Lastly, and I'm referring to my boys gun again but I think the main spring may have been altered or replaced with a lighter one. That gun cycles slicker and with less effort than any marlin I've ever used. I've begun to wonder if a light main spring is the reason for both my slick action and my misfires. I've toyed with the idea of adding a washer behind the spring or filing another groove in the tang for the retainer clip. Last time I had issues I came home, took the stock off and found the retainer was not in the notch at all so that may be a possibility but it would be obvious as soon as you pulled the stock.
 

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Discussion Starter · #17 ·
I don't know how old (well used) your gun is, but if there is excess wear on the face of the locking bolt, or the mating surface of the bolt, or both, it will not feed the case to it's fullest extent, causing an intermitent headspace issue, causing light strikes. It is my opinion that unless the action is cycled with alacrity, as opposed to the soft touch used at the range, this problem might neverrear it's head if the wear is minimal.

Take all that and $2.00 and get a cup of coffee.

The top cross section shows the mating surfaces I'm refering to;

http://www.marlinowners.com/forum/how-disassemble-clean/21357-marlin-cross-section.html
She is a bit of an older girl, pre cross bolt and with the slimmer for end so I'm guessing 70's. Can't speak for how much use as I've only had it 6 months or so. I seem to think that it only did it when I was shooting from the bag and most likely loading it softly because of that. I do not think I had any problems while standing shooting rapidly at the 100m gong. I will have to pay more attention next trip.

Im currently researching reloading for this cartridge, and came across this tidbit of info.
The .35 rem head spaces on the shoulder.
if your handloading try a neck size only die,

If the headspacing is incorrect the firing pin will likly give a light strike
I only have a full length sizer at the moment, may have to track a neck sizer down. Not a lot of gun shops carry 35Rem loading gear up here.

I bought a 1969 336 in 35 rem and it would not fire Rem factory ammo for nothing. I finally had the bolt took down, cleaned, and a new spring put in. And now bang, bang, bang, I am so confident. I think I could fire Russian steel cased round in it. That is if they ever make steel cased rounds in 35 Rem.LOL Joel Lee
I may just order a new spring, maybe the easiest to start with other them cleaning the firing pin which I have done already.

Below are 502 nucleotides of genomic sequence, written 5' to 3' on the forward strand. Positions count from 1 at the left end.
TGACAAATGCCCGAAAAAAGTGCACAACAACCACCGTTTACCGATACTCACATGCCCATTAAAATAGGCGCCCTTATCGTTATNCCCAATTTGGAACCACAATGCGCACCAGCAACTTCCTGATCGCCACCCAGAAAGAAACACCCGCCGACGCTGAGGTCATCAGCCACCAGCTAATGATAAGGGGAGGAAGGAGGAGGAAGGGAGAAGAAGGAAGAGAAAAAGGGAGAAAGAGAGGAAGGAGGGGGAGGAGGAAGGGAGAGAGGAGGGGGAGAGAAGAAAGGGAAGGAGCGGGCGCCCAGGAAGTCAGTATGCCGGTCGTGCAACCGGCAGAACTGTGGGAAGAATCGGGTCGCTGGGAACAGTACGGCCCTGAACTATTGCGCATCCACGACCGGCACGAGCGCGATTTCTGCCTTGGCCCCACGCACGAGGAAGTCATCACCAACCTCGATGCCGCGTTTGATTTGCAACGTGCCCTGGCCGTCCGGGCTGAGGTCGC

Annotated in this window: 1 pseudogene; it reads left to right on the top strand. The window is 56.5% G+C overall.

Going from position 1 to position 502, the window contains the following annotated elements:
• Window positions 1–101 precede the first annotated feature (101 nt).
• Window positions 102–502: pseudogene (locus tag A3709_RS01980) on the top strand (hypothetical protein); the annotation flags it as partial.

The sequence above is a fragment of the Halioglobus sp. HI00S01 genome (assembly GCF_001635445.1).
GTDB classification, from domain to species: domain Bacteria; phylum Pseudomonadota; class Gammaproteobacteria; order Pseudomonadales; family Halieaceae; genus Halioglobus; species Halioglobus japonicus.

Hmm. I've had similar problems with my son's 30-30. I thought I might have gotten some case lube in the primer pockets. Not sure but I think on that batch I tried the Hornady one shot lube. Just laid the cases down in a row and sprayed them. Don't recall if I did it before or after I primed the cases. Probably before because I used my lee loader kit and depriming is usually the first step I do.

I lube cases with just my fingers using lee lube so no chance of it getting in primer pocket

Other causes you probably know are primers not fully seated and headspace. Try looking at the primers of cases you already fired and see if any primers are slightly backed out. My son's 30-30 did this with factory ammo but does not do it with my neck sized reloads. Likely that gun had headspace issues. The brass shot in my rifle and neck sized gets help head spacing from the shoulder instead of just the rim so usually does fine.

Does not appear to have any primers backed out

Any chance your die, if it is a full length sizing die, was bought used? Sometimes people grind a little of the bottom of the die for various reasons.. This pushes the shoulder back father than normal. If your head space is a little off (even if your die is NOT altered you could end up with play in your chamber to cartridge fit.

Die is a full length but bought new at Browenlls. If the die was pushing the shoulder back to far I would think I would have it happen with more rounds? Maybe not just guessing and it also started with factory ammo the first time.

Lastly, and I'm referring to my boys gun again but I think the main spring may have been altered or replaced with a lighter one. That gun cycles slicker and with less effort than any marlin I've ever used. I've begun to wonder if a light main spring is the reason for both my slick action and my misfires. I've toyed with the idea of adding a washer behind the spring or filing another groove in the tang for the retainer clip. Last time I had issues I came home, took the stock off and found the retainer was not in the notch at all so that may be a possibility but it would be obvious as soon as you pulled the stock.
I think new spring maybe be in order just in case, will also pull stock off and have a little looks see.



Thanks guys for all the info, now to get to work!
 

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Don't know how I missed it but I thought it was a 30-30 you were dealing with. The 35 definitely headspaces on the shoulder.

I've never tried it but I always thought you could neck size with a full length die by backing it off.
 
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Heres my routine.. If the brass was fired in my rifle.. I neck size only with a Lee collet sizer. I still drop it down in a Wilson gage to check it. If the brass is once fired in someone else's rifle I check it with the Wilson gage then decide if it needs to be neck sized only or how much partial sized with full length sizer die needs to be done for it to fit the gage..... Starting at backing out 2 turns and turning in 1/16 at a time. Once its fired in my rifle it goes back to neck sizing only.. But... Every fired round and reloaded round still gets checked in the Wilson gage.. You see my rifle has a larger than average chamber so I know that anything that is 2 thousands or less above the minimum will misfire so I go for middle of the rd on the gage to about 2 thousands above level on the gage. I got a gage and my misfires stopped and I really understand what was happening.. so it helped me a lot.. Sorry Its hard to explain sometimes in writing... at least for me anyway.. :shot: CWT